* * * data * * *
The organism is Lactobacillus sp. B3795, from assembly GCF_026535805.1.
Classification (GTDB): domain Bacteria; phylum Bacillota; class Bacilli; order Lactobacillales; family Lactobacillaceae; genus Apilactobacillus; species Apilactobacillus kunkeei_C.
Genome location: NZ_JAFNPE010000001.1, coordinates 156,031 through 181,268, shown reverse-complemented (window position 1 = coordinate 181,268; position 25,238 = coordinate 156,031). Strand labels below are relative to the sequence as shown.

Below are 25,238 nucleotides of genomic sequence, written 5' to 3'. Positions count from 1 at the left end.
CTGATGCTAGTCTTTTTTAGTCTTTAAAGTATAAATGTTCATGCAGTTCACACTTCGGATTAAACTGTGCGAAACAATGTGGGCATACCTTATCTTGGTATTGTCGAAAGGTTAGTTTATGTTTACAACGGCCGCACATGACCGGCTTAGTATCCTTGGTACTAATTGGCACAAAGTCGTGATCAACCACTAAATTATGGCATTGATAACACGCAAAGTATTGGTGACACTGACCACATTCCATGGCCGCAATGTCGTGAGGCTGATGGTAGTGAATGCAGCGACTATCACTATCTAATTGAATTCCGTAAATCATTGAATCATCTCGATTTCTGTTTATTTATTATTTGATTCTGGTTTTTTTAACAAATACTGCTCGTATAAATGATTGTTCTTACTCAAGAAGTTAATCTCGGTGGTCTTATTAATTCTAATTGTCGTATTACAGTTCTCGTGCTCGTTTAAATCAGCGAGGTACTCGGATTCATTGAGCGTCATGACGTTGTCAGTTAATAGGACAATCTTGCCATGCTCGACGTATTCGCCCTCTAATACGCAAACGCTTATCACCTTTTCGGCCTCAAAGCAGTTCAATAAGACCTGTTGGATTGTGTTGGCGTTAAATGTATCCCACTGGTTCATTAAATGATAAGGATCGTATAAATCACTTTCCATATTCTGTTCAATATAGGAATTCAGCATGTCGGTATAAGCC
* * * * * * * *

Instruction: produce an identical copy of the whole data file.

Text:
The organism is Lactobacillus sp. B3795, from assembly GCF_026535805.1.
Classification (GTDB): domain Bacteria; phylum Bacillota; class Bacilli; order Lactobacillales; family Lactobacillaceae; genus Apilactobacillus; species Apilactobacillus kunkeei_C.
Genome location: NZ_JAFNPE010000001.1, coordinates 156,031 through 181,268, shown reverse-complemented (window position 1 = coordinate 181,268; position 25,238 = coordinate 156,031). Strand labels below are relative to the sequence as shown.

Below are 25,238 nucleotides of genomic sequence, written 5' to 3'. Positions count from 1 at the left end.
CTGATGCTAGTCTTTTTTAGTCTTTAAAGTATAAATGTTCATGCAGTTCACACTTCGGATTAAACTGTGCGAAACAATGTGGGCATACCTTATCTTGGTATTGTCGAAAGGTTAGTTTATGTTTACAACGGCCGCACATGACCGGCTTAGTATCCTTGGTACTAATTGGCACAAAGTCGTGATCAACCACTAAATTATGGCATTGATAACACGCAAAGTATTGGTGACACTGACCACATTCCATGGCCGCAATGTCGTGAGGCTGATGGTAGTGAATGCAGCGACTATCACTATCTAATTGAATTCCGTAAATCATTGAATCATCTCGATTTCTGTTTATTTATTATTTGATTCTGGTTTTTTTAACAAATACTGCTCGTATAAATGATTGTTCTTACTCAAGAAGTTAATCTCGGTGGTCTTATTAATTCTAATTGTCGTATTACAGTTCTCGTGCTCGTTTAAATCAGCGAGGTACTCGGATTCATTGAGCGTCATGACGTTGTCAGTTAATAGGACAATCTTGCCATGCTCGACGTATTCGCCCTCTAATACGCAAACGCTTATCACCTTTTCGGCCTCAAAGCAGTTCAATAAGACCTGTTGGATTGTGTTGGCGTTAAATGTATCCCACTGGTTCATTAAATGATAAGGATCGTATAAATCACTTTCCATATTCTGTTCAATATAGGAATTCAGCATGTCGGTATAAGCC